As a result, the Purge could have been that bargain worth 5 times its value. Instead, it really was a $4 beer special sold at market price.

Cheers,
Ron

Star Trek Into Darkness

Posted by admin On June - 15 - 2013ADD COMMENTS

Hormones in Space: Young Captain Kirk played by Chris Pine (left) drinks obsessively, sleeps around, and disregards Star Fleet regulations until Admiral Pike played by Bruce Greenwood (right) gives some fatherly advice on how to be a better Captain.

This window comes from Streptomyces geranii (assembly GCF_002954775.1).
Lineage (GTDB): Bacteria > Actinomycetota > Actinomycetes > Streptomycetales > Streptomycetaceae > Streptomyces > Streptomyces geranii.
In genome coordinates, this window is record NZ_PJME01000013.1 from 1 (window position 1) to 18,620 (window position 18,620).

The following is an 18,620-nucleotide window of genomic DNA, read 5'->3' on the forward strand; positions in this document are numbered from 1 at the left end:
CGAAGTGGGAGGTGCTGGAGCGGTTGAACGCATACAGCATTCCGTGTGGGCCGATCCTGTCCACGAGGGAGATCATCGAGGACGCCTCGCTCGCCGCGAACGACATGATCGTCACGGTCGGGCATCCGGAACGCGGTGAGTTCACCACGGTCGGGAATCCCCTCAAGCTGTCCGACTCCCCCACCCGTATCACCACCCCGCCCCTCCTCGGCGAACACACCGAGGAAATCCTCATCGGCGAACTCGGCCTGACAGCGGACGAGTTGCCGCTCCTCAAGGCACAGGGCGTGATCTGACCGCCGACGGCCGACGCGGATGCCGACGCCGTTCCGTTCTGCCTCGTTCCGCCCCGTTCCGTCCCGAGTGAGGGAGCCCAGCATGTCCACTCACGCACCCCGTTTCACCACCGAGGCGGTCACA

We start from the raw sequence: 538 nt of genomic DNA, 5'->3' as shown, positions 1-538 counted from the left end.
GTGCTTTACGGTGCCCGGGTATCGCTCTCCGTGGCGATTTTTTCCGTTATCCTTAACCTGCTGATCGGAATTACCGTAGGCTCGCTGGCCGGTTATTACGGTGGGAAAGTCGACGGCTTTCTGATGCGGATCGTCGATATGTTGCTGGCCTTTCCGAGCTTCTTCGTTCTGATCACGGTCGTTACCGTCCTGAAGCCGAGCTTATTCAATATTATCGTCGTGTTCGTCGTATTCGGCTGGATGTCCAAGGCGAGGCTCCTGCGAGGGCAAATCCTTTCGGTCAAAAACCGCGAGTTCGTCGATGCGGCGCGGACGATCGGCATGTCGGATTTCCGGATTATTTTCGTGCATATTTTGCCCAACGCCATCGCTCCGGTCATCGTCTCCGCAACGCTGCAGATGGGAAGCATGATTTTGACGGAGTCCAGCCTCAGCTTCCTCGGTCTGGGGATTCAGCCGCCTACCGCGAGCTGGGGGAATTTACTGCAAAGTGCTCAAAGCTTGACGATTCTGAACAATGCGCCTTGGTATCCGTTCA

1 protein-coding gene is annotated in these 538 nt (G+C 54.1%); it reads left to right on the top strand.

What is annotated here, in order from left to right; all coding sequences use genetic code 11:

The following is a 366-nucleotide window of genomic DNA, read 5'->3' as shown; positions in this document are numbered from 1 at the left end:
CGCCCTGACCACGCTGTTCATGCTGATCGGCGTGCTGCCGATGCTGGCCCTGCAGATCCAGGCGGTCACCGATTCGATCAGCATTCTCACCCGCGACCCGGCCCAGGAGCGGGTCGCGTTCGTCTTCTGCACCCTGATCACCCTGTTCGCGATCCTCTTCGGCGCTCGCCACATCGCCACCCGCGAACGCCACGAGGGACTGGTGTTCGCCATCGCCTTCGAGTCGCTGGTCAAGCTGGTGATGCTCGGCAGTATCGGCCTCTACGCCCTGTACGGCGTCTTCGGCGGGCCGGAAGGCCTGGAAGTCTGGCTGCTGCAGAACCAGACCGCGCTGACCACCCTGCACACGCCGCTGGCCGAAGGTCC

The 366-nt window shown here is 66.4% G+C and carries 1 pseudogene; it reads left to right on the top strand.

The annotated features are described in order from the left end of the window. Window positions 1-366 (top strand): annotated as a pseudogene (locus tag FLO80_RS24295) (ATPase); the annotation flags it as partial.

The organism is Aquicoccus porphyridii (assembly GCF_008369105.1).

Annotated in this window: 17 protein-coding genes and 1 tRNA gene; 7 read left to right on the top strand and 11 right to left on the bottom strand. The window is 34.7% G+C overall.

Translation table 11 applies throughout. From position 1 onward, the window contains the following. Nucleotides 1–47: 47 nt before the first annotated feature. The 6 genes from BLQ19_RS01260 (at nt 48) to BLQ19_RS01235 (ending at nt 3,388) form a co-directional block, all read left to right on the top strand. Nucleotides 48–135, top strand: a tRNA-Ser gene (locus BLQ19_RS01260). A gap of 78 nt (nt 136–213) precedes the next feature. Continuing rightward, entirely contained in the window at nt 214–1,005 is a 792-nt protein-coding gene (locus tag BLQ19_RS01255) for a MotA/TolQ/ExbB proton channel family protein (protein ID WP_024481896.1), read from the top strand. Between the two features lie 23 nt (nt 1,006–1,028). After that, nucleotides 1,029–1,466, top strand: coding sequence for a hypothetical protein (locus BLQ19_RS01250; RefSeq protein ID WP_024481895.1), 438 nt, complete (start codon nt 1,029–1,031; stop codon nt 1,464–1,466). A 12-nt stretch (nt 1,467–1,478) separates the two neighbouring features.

The Romulan Ale fueled fraternity of rule breakers are back, in Star Trek Into Darkness, the sequel to JJ Abrams’ re-imagining of Star Trek as Animal House meets Star Wars. After having survived a Romulan attack from the future, raw and inexperienced Captain Kirk and his crew have learned very little from the lessons bestowed upon them by Admiral Pike and the elder Spock from the alternate time line. After having survived a near death experience forcing the crew to break the Prime Directive, Kirk and Spock still has trust issues to the point where the younglings aren’t even sure they like each other. To further complicate things, young Spock struggled to balance his duties as a first officer and continuing to dip his pen in company ink with Communications officer Lieutenant Uhura. If that resembled an episode of Beverly Hills 90210 in space, the film was very much an angst ridden tweener drama with shots of Romulan ale if not for a post 9/11 trope that involved two villains, looking to escalate the tension between Starfleet and the Klingon Empire. Unfortunately there are no POV outside of Kirk and Spock to give any fresh insight to make the stand off on the edge of Klingon space more dynamic. Benedict Cumberbatch played the rogue mystery man at the center of the storm. When the money shot of his true identity was unveiled, one should have expected a bewildered, “So What?” from an inexperienced Kirk, a confused, “huh?” from most of the audience born after 1989, and from long time Trekies “Groan.”